The Preston Down Trust has been given permission to put on hold its appeal to the charity tribunal because of the potential cost of the proceedings.
A statement this afternoon from the Charity Commission said that the trust, a Plymouth Brethren congregation that meets in Devon, approached it to ask for proceedings, due to start in March, to be put on hold.
The trust appealed to the charity tribunal after it was refused charitable status by the commission because the regulator was not satisfied that it had been established for the advancement of religion for public benefit.
The regulator said today that trust representatives told it the tribunal appeal process would incur significant legal costs and asked it to find an alternative.
The commission said its preferred method of settling whether the trust qualified as a religious charity was through the tribunal, because it would be dealt with "authoritatively and independently". But it said it had a responsibility to explore other options.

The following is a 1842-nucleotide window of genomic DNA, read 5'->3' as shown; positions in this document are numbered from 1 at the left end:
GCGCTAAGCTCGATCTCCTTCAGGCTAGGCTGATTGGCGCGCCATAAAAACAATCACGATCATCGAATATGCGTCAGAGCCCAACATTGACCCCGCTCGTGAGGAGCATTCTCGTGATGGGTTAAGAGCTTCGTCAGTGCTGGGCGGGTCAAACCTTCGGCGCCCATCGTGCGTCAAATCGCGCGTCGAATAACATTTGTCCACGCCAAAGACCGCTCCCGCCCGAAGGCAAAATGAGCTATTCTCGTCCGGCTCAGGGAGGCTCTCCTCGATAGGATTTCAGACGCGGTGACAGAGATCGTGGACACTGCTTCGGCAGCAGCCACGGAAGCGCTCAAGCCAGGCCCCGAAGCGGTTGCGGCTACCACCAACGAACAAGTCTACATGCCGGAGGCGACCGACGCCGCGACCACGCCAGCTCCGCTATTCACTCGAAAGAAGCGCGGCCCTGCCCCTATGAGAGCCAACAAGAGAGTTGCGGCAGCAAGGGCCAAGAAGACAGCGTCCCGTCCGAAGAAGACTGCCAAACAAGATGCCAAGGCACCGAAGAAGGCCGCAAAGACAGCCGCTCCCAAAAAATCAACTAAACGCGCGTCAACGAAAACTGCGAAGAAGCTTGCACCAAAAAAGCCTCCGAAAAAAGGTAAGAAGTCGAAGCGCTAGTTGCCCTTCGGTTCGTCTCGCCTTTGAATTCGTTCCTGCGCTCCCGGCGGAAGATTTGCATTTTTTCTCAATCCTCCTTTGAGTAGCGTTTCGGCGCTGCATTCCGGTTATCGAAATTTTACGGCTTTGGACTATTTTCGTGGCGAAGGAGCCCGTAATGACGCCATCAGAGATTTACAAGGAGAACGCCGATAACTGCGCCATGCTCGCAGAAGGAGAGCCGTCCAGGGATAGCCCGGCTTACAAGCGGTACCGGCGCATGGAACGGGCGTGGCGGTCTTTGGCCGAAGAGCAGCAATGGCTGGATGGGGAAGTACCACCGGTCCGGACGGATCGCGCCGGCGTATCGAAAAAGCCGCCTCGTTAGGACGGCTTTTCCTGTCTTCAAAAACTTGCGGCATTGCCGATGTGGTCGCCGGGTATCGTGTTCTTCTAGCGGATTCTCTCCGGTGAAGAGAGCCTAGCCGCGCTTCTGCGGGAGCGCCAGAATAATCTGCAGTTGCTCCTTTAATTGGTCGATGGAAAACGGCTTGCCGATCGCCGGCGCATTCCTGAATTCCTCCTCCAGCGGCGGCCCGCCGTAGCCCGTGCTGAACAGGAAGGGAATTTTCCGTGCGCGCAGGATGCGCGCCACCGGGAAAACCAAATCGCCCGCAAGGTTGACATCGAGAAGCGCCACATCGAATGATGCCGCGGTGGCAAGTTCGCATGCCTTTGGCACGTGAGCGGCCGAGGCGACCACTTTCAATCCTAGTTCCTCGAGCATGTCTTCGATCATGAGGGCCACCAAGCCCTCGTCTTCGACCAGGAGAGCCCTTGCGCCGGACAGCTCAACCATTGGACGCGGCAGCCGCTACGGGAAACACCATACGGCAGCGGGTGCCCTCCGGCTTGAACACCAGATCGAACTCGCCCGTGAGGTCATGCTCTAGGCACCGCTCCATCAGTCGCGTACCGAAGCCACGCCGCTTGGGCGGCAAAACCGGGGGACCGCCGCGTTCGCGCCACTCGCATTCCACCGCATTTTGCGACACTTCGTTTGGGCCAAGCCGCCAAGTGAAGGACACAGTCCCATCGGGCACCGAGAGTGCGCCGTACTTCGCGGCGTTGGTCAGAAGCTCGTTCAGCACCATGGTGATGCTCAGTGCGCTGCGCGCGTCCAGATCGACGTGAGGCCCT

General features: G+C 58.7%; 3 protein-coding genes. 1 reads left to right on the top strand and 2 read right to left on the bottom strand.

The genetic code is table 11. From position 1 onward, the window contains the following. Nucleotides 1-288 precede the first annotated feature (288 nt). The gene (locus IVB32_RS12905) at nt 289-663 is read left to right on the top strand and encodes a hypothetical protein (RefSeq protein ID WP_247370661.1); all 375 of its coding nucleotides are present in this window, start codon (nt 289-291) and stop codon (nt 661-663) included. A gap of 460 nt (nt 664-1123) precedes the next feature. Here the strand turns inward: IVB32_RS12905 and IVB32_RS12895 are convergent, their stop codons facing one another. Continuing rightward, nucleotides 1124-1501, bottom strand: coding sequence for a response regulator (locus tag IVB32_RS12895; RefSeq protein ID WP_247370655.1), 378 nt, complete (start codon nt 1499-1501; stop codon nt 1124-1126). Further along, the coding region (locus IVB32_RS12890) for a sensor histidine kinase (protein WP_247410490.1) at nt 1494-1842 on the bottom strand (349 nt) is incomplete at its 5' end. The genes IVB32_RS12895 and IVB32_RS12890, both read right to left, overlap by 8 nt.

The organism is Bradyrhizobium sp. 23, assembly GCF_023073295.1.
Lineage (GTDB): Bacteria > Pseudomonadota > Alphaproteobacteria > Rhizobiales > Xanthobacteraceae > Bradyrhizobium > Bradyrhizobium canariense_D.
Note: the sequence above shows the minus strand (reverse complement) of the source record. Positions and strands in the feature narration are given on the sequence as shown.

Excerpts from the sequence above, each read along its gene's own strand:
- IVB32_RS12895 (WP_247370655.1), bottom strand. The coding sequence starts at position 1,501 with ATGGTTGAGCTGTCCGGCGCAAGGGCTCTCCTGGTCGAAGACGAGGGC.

The proceedings will be put on hold while the trust and the commission explore those options. A spokesman for the judiciary said that the parties had been granted a three-month stay on the case after a case management hearing before a judge yesterday.
The commission said Dominic Grieve, the Attorney General, had signalled his support for a halt in proceedings. A spokesman for his office confirmed that Grieve would "prefer more dialogue to take place between the trust and the commission".
The commission statement said: "Our discussions with the Preston Down Trust will centre on their willingness to make those changes needed to ensure the trust is charitable and meets the public benefit requirement.
"Any application for registration put forward by the Exclusive Brethren must set out exclusively charitable purposes and explain how these will be advanced for the public benefit. The Attorney General, in his role as the guardian of charity, will also need to be satisfied."
The commission said it would consider issues of "harm and detriment" in its discussions and would not grant charitable status to the trust if it did not fulfil the legal requirements for registration.
If the trust fails to convince the commission, it will have the option of resuming its appeal. Representatives of the Preston Down Trust were not immediately available for comment.